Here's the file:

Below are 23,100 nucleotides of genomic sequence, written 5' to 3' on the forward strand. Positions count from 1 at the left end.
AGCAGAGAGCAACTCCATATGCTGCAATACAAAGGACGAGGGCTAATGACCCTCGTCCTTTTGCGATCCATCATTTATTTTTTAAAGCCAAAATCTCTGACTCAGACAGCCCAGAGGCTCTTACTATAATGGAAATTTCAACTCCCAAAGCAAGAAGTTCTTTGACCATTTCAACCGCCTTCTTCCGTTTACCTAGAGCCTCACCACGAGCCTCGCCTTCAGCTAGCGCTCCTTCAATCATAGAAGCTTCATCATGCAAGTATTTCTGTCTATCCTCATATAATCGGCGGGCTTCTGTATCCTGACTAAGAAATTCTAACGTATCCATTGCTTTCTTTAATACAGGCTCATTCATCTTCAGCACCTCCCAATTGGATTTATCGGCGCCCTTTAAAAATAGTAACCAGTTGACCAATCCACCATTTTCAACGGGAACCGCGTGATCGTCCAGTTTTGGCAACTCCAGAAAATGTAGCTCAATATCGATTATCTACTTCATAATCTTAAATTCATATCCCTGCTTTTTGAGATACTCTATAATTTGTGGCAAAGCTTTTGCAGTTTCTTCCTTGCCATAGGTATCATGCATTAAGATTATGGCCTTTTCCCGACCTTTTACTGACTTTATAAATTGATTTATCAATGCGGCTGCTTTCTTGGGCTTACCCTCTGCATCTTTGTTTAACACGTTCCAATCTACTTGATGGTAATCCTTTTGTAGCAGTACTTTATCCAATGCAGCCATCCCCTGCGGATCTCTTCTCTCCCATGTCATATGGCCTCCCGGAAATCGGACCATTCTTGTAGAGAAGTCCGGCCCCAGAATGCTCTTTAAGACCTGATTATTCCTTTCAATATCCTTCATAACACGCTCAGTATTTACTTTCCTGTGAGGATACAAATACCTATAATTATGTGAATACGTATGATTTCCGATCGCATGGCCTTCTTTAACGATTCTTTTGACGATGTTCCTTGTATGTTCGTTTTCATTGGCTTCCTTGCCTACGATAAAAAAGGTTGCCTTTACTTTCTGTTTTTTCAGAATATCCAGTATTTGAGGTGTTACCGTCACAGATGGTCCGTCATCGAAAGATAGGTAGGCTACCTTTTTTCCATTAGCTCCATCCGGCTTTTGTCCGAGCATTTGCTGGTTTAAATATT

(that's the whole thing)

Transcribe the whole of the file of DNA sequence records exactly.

Below are 23,100 nucleotides of genomic sequence, written 5' to 3' on the forward strand. Positions count from 1 at the left end.
AGCAGAGAGCAACTCCATATGCTGCAATACAAAGGACGAGGGCTAATGACCCTCGTCCTTTTGCGATCCATCATTTATTTTTTAAAGCCAAAATCTCTGACTCAGACAGCCCAGAGGCTCTTACTATAATGGAAATTTCAACTCCCAAAGCAAGAAGTTCTTTGACCATTTCAACCGCCTTCTTCCGTTTACCTAGAGCCTCACCACGAGCCTCGCCTTCAGCTAGCGCTCCTTCAATCATAGAAGCTTCATCATGCAAGTATTTCTGTCTATCCTCATATAATCGGCGGGCTTCTGTATCCTGACTAAGAAATTCTAACGTATCCATTGCTTTCTTTAATACAGGCTCATTCATCTTCAGCACCTCCCAATTGGATTTATCGGCGCCCTTTAAAAATAGTAACCAGTTGACCAATCCACCATTTTCAACGGGAACCGCGTGATCGTCCAGTTTTGGCAACTCCAGAAAATGTAGCTCAATATCGATTATCTACTTCATAATCTTAAATTCATATCCCTGCTTTTTGAGATACTCTATAATTTGTGGCAAAGCTTTTGCAGTTTCTTCCTTGCCATAGGTATCATGCATTAAGATTATGGCCTTTTCCCGACCTTTTACTGACTTTATAAATTGATTTATCAATGCGGCTGCTTTCTTGGGCTTACCCTCTGCATCTTTGTTTAACACGTTCCAATCTACTTGATGGTAATCCTTTTGTAGCAGTACTTTATCCAATGCAGCCATCCCCTGCGGATCTCTTCTCTCCCATGTCATATGGCCTCCCGGAAATCGGACCATTCTTGTAGAGAAGTCCGGCCCCAGAATGCTCTTTAAGACCTGATTATTCCTTTCAATATCCTTCATAACACGCTCAGTATTTACTTTCCTGTGAGGATACAAATACCTATAATTATGTGAATACGTATGATTTCCGATCGCATGGCCTTCTTTAACGATTCTTTTGACGATGTTCCTTGTATGTTCGTTTTCATTGGCTTCCTTGCCTACGATAAAAAAGGTTGCCTTTACTTTCTGTTTTTTCAGAATATCCAGTATTTGAGGTGTTACCGTCACAGATGGTCCGTCATCGAAAGATAGGTAGGCTACCTTTTTTCCATTAGCTCCATCCGGCTTTTGTCCGAGCATTTGCTGGTTTAAATATT